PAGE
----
logo
 

Question of Photography, 2020: Chinar Shah


It would be an understatement to say we are surrounded by photography. We produce, curate, consume, archive and share photography simultaneously. Our activities around images have shaped a sense of belonging and relationship with our environment, with each other and with the very technology that enable image production and circulation. It is this new relationship with photography that has changed the medium in all forms. If we are to discuss photography today, we have to take into consideration a much larger ecosystem enabling us to form a diverse relationship with the world of photography. Lev Manovich says that we need new ways of understanding the word ‘photographic’ even though we live in a ‘photographic culture.’ The three essays I have put together are a reflection on what photography is becoming and how we could begin to understand the medium within its contemporary moment beyond strict adherence to our expectations from it.

 

In the essay, Macro Your Shot: Citizen Scientists go ‘Frogging’ in the Western Ghats and on Social Media, Dr. Aileen Blaney explores ways in which easier access to photography tools and dissemination of images through social media has contributed to knowledge production around frog species in the Western Ghats of India. Through various interviews, Dr. Blaney, discusses ways in which photography and numerous image sharing social media platforms have brought together multiple stakeholders that add to the larger conservation aims of the amphibian species in the Ghats.

 

Anisha Baid in the essay, Screen as Image – Notes on Screenshot Photography, focuses on the conceptual possibilities of screenshot photography through anonymous photographers and image circulation online. Taking from the vocabulary of photography, Baid articulates screenshot photography as ‘re-framing the screen’ and theorizes the screen as an intrinsic part of photography – not only a tool to look at the image, but an apparatus that is the image in itself.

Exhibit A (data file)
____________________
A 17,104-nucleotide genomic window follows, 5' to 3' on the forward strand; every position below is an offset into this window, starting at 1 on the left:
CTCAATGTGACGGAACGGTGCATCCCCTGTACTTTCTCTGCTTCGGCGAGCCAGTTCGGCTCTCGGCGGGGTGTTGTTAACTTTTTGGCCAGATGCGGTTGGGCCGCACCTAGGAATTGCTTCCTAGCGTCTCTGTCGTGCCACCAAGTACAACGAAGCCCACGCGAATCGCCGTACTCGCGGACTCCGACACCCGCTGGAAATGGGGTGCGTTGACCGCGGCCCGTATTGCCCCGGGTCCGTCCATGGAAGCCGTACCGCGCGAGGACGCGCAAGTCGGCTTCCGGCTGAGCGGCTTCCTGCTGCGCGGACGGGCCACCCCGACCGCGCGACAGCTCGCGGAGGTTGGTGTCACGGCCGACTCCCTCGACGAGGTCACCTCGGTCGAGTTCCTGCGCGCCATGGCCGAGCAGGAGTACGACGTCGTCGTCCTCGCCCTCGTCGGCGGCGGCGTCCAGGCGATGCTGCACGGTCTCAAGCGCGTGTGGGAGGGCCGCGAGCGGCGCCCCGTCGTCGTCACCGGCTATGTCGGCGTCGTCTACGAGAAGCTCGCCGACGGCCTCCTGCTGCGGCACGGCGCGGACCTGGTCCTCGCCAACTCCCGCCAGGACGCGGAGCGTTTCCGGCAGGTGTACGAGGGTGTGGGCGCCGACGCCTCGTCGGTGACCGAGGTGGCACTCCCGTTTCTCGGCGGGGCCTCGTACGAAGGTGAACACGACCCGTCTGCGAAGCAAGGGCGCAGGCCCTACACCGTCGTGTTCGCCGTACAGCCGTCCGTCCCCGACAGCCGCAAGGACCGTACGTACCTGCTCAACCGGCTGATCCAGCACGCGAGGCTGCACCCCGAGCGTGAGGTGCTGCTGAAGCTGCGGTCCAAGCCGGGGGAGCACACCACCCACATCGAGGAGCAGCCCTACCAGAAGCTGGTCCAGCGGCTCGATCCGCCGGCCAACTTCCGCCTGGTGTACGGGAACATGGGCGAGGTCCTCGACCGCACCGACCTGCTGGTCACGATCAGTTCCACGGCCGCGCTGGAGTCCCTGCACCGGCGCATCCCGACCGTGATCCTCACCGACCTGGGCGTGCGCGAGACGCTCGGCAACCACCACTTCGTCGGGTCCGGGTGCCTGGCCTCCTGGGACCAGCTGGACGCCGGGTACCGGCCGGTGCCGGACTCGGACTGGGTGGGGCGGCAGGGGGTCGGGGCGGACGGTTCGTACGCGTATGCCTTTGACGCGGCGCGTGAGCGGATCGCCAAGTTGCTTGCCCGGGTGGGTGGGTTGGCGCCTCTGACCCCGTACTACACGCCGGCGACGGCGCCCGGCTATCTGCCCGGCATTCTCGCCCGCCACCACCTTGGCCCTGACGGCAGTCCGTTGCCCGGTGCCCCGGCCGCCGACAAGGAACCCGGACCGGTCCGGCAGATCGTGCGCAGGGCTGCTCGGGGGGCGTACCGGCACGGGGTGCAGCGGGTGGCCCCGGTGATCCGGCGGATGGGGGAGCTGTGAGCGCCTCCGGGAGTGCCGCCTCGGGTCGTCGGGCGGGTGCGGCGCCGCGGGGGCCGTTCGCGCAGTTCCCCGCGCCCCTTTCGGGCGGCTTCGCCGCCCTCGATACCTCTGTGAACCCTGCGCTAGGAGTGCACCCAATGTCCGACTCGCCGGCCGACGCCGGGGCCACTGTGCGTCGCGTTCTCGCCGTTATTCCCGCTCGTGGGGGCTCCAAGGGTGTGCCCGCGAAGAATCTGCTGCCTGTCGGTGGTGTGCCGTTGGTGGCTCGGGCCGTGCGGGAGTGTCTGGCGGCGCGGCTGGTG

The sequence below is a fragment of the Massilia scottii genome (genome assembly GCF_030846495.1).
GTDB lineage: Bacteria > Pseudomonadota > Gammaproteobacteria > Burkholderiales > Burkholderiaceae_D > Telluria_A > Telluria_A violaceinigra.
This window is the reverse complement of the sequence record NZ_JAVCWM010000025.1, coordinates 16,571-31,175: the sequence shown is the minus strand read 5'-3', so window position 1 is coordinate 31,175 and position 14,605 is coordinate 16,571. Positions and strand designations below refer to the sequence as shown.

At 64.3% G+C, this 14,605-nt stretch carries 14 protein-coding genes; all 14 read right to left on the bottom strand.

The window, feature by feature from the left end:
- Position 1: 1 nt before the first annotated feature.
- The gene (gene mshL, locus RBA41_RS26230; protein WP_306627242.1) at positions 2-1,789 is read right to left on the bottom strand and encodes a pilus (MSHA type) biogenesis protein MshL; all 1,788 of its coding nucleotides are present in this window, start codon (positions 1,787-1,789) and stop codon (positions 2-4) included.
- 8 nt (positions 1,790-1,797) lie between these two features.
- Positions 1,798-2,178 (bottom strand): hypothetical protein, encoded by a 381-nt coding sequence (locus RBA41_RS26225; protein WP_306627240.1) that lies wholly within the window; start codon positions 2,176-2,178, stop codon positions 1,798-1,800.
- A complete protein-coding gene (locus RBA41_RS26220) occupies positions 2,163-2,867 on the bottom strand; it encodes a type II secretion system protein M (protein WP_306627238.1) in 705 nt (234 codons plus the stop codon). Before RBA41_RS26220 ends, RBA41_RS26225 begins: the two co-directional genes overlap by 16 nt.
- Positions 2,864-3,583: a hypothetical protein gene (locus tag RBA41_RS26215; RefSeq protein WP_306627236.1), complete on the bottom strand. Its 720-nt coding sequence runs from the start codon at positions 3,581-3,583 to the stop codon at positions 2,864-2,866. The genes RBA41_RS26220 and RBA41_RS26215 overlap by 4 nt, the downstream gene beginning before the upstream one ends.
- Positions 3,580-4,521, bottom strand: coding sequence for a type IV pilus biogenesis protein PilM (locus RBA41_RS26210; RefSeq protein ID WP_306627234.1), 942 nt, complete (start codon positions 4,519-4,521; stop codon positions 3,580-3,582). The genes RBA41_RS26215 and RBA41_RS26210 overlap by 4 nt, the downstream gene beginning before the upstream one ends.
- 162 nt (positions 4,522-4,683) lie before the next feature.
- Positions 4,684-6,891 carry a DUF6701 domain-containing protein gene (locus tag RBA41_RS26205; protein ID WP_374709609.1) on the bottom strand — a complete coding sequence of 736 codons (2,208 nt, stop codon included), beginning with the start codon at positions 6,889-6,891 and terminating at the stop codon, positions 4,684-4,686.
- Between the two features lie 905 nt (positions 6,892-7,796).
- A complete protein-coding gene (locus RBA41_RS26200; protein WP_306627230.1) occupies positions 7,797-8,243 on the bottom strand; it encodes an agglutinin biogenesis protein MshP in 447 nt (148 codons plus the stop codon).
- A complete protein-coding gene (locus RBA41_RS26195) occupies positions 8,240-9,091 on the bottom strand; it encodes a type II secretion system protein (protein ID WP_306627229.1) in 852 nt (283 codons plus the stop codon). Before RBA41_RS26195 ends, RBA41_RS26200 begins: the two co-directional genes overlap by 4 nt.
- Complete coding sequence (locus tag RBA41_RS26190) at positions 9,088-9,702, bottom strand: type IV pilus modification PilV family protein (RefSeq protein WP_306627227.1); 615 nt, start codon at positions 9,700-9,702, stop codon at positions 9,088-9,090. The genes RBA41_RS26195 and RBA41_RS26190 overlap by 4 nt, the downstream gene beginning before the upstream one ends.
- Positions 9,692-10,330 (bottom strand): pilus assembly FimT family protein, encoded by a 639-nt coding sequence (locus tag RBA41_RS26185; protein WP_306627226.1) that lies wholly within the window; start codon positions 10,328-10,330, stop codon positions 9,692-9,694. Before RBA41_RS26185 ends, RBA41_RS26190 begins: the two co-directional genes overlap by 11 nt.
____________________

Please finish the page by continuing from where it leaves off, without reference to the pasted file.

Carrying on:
Nihaal Faizal’s essay, Luminous Enhancements, looks at two separate examples of image manipulation, AI and photorealism beyond the scope of lens-based technology. In talking about the image of the Andromeda Galaxy, a default desktop background in Mac OS X Lion 10.7 and the ‘Moon Mode’ in the android P30 Pro Huawei phones, Faizal questions the ontology of photography within the new networks dependent not on the logic of seeing, but on the logic of the photograph and the conditions of its existence.

 

All three essays, though very different in theme, tie together with a common thread of new ways of looking at what photography could mean today. We have known photography as document upon which a moment of time and space get recorded. However, today, photographic meaning is beyond the 2D nature of an image as a moment in passing of light. There is a growing need to engage with the changing medium of photography along with the new ecosystems that add to what the medium has become. I hope these three essays contribute and shed light on some of these themes.

 

 

   

 

Copyright © 2021, PhotoSouthAsia. All Rights Reserved.

by Chinar Shah

Guest Editor

PhotoSouthAsia is honored to welcome Chinar Shah as Guest Editor. Here Shah introduces her selected topic, which is addressed by her team of invited essayists:

Aileen Blaney: Macro Your Shot


Anisha Baid: Screen as Image - Notes on Screenshot Photography


Nihaal Faizal: Luminous Enhancements

Copyright © Chinar Shah

Guest Editor

Chinar Shah is an artist, writer and an academic. She is the founder of Home Sweet Home, an exhibition series that uses domestic spaces to show works of art. She has received grants from the Inlaks Shivdasani Foundation, Pronto - Göteborg Stad Kultur of the city of Gothenburg and AHRC, UK. Shah is an artist in a UKRI grant under their Global Challenge Research Fund, 2019. She taught photography and visual arts at the Srishti Institute for Art, Design and Technology, in Bangalore, India, and is co-editor of Photography in India: From Archives to Contemporary Practice (Bloomsbury, UK, 2018).

Date Published

20 November

Category
Features, Spotlight